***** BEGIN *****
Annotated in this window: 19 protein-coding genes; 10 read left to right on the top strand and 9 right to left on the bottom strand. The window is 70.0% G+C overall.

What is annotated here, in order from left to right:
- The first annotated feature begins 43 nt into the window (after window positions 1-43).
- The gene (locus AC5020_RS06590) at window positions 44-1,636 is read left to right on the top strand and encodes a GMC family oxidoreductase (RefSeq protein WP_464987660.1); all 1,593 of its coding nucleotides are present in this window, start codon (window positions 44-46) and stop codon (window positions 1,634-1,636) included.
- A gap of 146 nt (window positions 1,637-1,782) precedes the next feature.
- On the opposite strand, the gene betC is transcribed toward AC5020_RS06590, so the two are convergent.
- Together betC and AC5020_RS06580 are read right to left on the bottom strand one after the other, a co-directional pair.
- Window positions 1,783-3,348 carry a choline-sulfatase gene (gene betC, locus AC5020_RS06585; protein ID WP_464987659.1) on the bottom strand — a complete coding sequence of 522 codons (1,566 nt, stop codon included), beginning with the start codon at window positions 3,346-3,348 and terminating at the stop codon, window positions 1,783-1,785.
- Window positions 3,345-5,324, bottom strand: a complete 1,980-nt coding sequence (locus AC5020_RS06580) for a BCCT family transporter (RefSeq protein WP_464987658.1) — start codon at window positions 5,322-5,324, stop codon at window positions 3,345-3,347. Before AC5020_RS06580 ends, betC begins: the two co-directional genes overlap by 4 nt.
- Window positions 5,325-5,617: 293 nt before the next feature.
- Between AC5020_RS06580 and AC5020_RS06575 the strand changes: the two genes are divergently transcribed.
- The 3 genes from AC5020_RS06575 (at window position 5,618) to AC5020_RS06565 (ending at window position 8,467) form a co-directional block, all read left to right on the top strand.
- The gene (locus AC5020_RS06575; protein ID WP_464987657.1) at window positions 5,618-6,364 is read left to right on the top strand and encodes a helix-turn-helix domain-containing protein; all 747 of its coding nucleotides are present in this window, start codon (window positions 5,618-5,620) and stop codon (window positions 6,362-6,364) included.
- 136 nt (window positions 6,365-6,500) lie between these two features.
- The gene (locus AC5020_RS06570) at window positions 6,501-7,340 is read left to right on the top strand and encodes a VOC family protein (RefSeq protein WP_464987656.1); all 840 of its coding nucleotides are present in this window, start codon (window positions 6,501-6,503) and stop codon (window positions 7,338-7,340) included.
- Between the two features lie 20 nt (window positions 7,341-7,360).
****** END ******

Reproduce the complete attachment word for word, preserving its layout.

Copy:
Annotated in this window: 19 protein-coding genes; 10 read left to right on the top strand and 9 right to left on the bottom strand. The window is 70.0% G+C overall.

What is annotated here, in order from left to right:
- The first annotated feature begins 43 nt into the window (after window positions 1-43).
- The gene (locus AC5020_RS06590) at window positions 44-1,636 is read left to right on the top strand and encodes a GMC family oxidoreductase (RefSeq protein WP_464987660.1); all 1,593 of its coding nucleotides are present in this window, start codon (window positions 44-46) and stop codon (window positions 1,634-1,636) included.
- A gap of 146 nt (window positions 1,637-1,782) precedes the next feature.
- On the opposite strand, the gene betC is transcribed toward AC5020_RS06590, so the two are convergent.
- Together betC and AC5020_RS06580 are read right to left on the bottom strand one after the other, a co-directional pair.
- Window positions 1,783-3,348 carry a choline-sulfatase gene (gene betC, locus AC5020_RS06585; protein ID WP_464987659.1) on the bottom strand — a complete coding sequence of 522 codons (1,566 nt, stop codon included), beginning with the start codon at window positions 3,346-3,348 and terminating at the stop codon, window positions 1,783-1,785.
- Window positions 3,345-5,324, bottom strand: a complete 1,980-nt coding sequence (locus AC5020_RS06580) for a BCCT family transporter (RefSeq protein WP_464987658.1) — start codon at window positions 5,322-5,324, stop codon at window positions 3,345-3,347. Before AC5020_RS06580 ends, betC begins: the two co-directional genes overlap by 4 nt.
- Window positions 5,325-5,617: 293 nt before the next feature.
- Between AC5020_RS06580 and AC5020_RS06575 the strand changes: the two genes are divergently transcribed.
- The 3 genes from AC5020_RS06575 (at window position 5,618) to AC5020_RS06565 (ending at window position 8,467) form a co-directional block, all read left to right on the top strand.
- The gene (locus AC5020_RS06575; protein ID WP_464987657.1) at window positions 5,618-6,364 is read left to right on the top strand and encodes a helix-turn-helix domain-containing protein; all 747 of its coding nucleotides are present in this window, start codon (window positions 5,618-5,620) and stop codon (window positions 6,362-6,364) included.
- 136 nt (window positions 6,365-6,500) lie between these two features.
- The gene (locus AC5020_RS06570) at window positions 6,501-7,340 is read left to right on the top strand and encodes a VOC family protein (RefSeq protein WP_464987656.1); all 840 of its coding nucleotides are present in this window, start codon (window positions 6,501-6,503) and stop codon (window positions 7,338-7,340) included.
- Between the two features lie 20 nt (window positions 7,341-7,360).